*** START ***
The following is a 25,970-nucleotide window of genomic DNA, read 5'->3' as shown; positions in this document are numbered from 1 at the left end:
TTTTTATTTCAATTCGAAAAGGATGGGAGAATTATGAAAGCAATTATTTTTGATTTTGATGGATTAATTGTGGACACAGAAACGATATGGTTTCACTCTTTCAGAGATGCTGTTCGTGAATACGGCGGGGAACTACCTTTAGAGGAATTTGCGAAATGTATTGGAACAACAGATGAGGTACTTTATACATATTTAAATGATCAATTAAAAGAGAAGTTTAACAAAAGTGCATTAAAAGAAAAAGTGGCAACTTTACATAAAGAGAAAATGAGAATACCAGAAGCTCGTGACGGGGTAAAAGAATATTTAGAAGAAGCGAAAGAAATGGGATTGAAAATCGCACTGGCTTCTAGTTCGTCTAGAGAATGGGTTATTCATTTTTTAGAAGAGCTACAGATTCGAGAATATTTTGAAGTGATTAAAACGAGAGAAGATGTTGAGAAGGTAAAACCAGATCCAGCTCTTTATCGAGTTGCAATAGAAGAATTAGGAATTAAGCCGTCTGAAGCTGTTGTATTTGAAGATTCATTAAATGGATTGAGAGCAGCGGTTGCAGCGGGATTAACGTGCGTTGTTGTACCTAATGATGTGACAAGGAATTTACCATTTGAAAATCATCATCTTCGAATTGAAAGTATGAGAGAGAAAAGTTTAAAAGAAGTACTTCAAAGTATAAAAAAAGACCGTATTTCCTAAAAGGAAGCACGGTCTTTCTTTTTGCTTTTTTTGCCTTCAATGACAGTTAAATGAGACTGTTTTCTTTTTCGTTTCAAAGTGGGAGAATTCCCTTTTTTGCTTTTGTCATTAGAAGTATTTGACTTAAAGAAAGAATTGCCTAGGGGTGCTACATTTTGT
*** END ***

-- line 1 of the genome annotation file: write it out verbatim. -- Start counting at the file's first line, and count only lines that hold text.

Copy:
The following is a 25,970-nucleotide window of genomic DNA, read 5'->3' as shown; positions in this document are numbered from 1 at the left end: